In conjunction with the 24 Hours of Nürburgring this past weekend, Mini presented a lightly-disguised John Cooper Works GP well before its scheduled on-sale date in 2020. With more than 300 horsepower on tap, the new JCW GP is almost half a minute faster than its predecessor around the Nordschleife.
While development tuning is still in process, the JCW GP lapped the “Green Hell” in less than 8 minutes. While that is impressive for any front-wheel-drive hot hatch, it will inevitably be compared to the 7:43.80 that was set by the Civic Type R. Whether it reaches that figure or not, it shares outlandish design style and boy-racer looks with the Type R.
The winged fenders feature deep reliefs cut into them. I’m struggling to envision the aerodynamic purpose of this design, though I hope there is a rational explanation. Maybe to control the airflow down the side of the car? If they’re a pre-cursor to 4-inch extensions for TCR racecar bodywork, then I’m OK with that. The fenders almost made me overlook the cartoonish spoiler over the rear hatch.
Ultimate performance of the JCW GP will depend significantly upon tire selection. The demonstration car was fitted with Hankook Ventus S1 Evo Z *star* tires. The current Ventus S1 Evo line of tires falls into the Tire Rack’s “Ultra High Performance Summer” category, which would be typical for an OE summer performance tire. There are still the “Max Performance Summer”, “Extreme Performance Summer”, and “Streetable Track & Competition” categories above that. We’ve seen many performance cars fitted with tires like the Pirelli P Zero Corsa or Michelin Pilot Sport Cup2 to simply set a blistering lap time.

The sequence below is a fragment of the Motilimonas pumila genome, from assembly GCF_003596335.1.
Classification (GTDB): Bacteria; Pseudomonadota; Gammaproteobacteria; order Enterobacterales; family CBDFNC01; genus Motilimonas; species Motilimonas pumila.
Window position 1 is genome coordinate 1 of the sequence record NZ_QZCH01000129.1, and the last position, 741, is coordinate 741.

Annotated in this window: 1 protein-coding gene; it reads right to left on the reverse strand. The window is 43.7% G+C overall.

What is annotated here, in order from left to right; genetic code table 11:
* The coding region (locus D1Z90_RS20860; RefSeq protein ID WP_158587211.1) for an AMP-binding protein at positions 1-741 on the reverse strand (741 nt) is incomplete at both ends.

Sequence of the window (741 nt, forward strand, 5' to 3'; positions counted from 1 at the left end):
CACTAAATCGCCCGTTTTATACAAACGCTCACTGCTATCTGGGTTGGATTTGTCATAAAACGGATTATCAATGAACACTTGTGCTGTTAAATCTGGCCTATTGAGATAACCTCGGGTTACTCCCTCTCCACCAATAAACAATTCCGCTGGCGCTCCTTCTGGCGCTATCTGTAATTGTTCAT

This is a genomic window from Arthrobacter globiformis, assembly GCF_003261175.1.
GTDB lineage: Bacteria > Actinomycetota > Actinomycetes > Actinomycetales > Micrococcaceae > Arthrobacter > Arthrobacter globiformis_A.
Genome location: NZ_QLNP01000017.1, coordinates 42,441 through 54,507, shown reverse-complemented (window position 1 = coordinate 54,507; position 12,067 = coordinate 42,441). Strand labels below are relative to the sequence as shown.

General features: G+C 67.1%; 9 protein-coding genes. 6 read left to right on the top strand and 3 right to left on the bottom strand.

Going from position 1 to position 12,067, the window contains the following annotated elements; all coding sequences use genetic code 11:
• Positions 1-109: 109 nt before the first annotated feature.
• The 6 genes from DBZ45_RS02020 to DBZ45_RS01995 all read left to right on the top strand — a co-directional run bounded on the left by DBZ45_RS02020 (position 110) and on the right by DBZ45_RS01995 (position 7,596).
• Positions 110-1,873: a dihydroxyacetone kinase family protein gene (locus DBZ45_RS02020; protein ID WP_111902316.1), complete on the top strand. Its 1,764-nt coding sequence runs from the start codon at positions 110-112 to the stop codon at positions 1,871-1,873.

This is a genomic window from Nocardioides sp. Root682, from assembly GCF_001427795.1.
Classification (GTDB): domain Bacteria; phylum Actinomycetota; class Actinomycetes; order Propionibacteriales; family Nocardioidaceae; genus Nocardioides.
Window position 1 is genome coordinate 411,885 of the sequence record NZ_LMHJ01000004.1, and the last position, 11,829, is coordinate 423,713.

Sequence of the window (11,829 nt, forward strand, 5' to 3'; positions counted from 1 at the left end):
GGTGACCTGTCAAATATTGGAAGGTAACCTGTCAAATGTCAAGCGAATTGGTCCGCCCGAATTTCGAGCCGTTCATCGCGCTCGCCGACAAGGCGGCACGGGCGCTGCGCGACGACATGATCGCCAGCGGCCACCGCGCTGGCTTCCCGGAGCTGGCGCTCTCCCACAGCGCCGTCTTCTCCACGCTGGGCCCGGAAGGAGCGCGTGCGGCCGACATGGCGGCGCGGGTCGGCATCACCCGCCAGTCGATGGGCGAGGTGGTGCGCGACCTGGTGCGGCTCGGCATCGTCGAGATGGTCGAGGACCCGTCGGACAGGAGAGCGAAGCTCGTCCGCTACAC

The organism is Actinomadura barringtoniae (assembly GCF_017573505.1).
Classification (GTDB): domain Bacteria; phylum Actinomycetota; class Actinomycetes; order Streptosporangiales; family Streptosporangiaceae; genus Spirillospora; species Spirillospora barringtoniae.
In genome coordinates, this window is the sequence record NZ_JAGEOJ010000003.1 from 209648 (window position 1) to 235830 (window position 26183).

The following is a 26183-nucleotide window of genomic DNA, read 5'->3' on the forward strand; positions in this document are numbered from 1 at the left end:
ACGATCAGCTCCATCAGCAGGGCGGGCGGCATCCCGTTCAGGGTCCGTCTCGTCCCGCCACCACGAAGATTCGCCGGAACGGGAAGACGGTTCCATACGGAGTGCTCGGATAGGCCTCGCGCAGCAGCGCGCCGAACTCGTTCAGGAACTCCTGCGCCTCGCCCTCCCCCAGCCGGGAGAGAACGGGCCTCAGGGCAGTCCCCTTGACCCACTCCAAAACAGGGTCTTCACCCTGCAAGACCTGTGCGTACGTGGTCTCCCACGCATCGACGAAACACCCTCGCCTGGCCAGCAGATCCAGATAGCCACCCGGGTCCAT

It is possible that the JCW GP will be offered with another tire that prioritizes track performance, as that is kind of the point of this version of the car. I suspect that they’ll need it if they hope to chase down the Civic Type R’s Nürburgring time. As for the “star”, that generally means that the tire was specifically designed for a particular vehicle application. The reality is that many OE tires are specifically tuned for the vehicle that they come on and aftermarket replacements may not be identical, but that’s a conversation for another day.
Three-thousand of the John Cooper Works GP models will be produced, which represents a 50 percent jump over the 2,000 offered in each of the prior two generations.
[Images: MINI USA]